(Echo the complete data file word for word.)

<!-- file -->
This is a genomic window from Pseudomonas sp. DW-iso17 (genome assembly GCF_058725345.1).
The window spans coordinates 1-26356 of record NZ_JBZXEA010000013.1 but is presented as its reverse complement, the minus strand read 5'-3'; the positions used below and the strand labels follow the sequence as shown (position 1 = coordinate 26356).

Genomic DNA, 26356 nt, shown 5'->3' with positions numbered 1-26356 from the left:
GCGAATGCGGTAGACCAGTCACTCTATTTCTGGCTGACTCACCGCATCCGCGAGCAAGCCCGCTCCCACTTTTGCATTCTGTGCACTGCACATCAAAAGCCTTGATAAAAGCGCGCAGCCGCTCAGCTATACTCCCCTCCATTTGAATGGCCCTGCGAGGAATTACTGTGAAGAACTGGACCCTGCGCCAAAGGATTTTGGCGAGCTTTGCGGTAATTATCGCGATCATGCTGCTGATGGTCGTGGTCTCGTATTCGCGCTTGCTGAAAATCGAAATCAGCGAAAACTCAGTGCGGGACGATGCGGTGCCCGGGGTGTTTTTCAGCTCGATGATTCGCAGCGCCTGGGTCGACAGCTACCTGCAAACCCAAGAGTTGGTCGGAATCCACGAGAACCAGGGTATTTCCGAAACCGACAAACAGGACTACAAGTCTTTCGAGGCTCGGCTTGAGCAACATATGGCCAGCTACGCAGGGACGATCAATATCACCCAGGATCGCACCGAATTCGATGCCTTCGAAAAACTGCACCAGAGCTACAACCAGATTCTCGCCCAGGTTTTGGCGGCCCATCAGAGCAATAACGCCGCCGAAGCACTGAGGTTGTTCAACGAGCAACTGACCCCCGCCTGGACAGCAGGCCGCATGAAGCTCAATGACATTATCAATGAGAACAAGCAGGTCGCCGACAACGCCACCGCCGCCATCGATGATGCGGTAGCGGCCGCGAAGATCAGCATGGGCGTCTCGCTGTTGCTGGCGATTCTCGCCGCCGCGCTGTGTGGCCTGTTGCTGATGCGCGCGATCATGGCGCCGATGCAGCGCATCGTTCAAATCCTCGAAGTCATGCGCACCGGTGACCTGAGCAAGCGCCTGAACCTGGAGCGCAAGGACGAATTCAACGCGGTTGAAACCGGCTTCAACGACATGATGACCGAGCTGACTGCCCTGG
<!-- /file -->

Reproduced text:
This is a genomic window from Pseudomonas sp. DW-iso17 (genome assembly GCF_058725345.1).
The window spans coordinates 1-26356 of record NZ_JBZXEA010000013.1 but is presented as its reverse complement, the minus strand read 5'-3'; the positions used below and the strand labels follow the sequence as shown (position 1 = coordinate 26356).

Genomic DNA, 26356 nt, shown 5'->3' with positions numbered 1-26356 from the left:
GCGAATGCGGTAGACCAGTCACTCTATTTCTGGCTGACTCACCGCATCCGCGAGCAAGCCCGCTCCCACTTTTGCATTCTGTGCACTGCACATCAAAAGCCTTGATAAAAGCGCGCAGCCGCTCAGCTATACTCCCCTCCATTTGAATGGCCCTGCGAGGAATTACTGTGAAGAACTGGACCCTGCGCCAAAGGATTTTGGCGAGCTTTGCGGTAATTATCGCGATCATGCTGCTGATGGTCGTGGTCTCGTATTCGCGCTTGCTGAAAATCGAAATCAGCGAAAACTCAGTGCGGGACGATGCGGTGCCCGGGGTGTTTTTCAGCTCGATGATTCGCAGCGCCTGGGTCGACAGCTACCTGCAAACCCAAGAGTTGGTCGGAATCCACGAGAACCAGGGTATTTCCGAAACCGACAAACAGGACTACAAGTCTTTCGAGGCTCGGCTTGAGCAACATATGGCCAGCTACGCAGGGACGATCAATATCACCCAGGATCGCACCGAATTCGATGCCTTCGAAAAACTGCACCAGAGCTACAACCAGATTCTCGCCCAGGTTTTGGCGGCCCATCAGAGCAATAACGCCGCCGAAGCACTGAGGTTGTTCAACGAGCAACTGACCCCCGCCTGGACAGCAGGCCGCATGAAGCTCAATGACATTATCAATGAGAACAAGCAGGTCGCCGACAACGCCACCGCCGCCATCGATGATGCGGTAGCGGCCGCGAAGATCAGCATGGGCGTCTCGCTGTTGCTGGCGATTCTCGCCGCCGCGCTGTGTGGCCTGTTGCTGATGCGCGCGATCATGGCGCCGATGCAGCGCATCGTTCAAATCCTCGAAGTCATGCGCACCGGTGACCTGAGCAAGCGCCTGAACCTGGAGCGCAAGGACGAATTCAACGCGGTTGAAACCGGCTTCAACGACATGATGACCGAGCTGACTGCCCTGG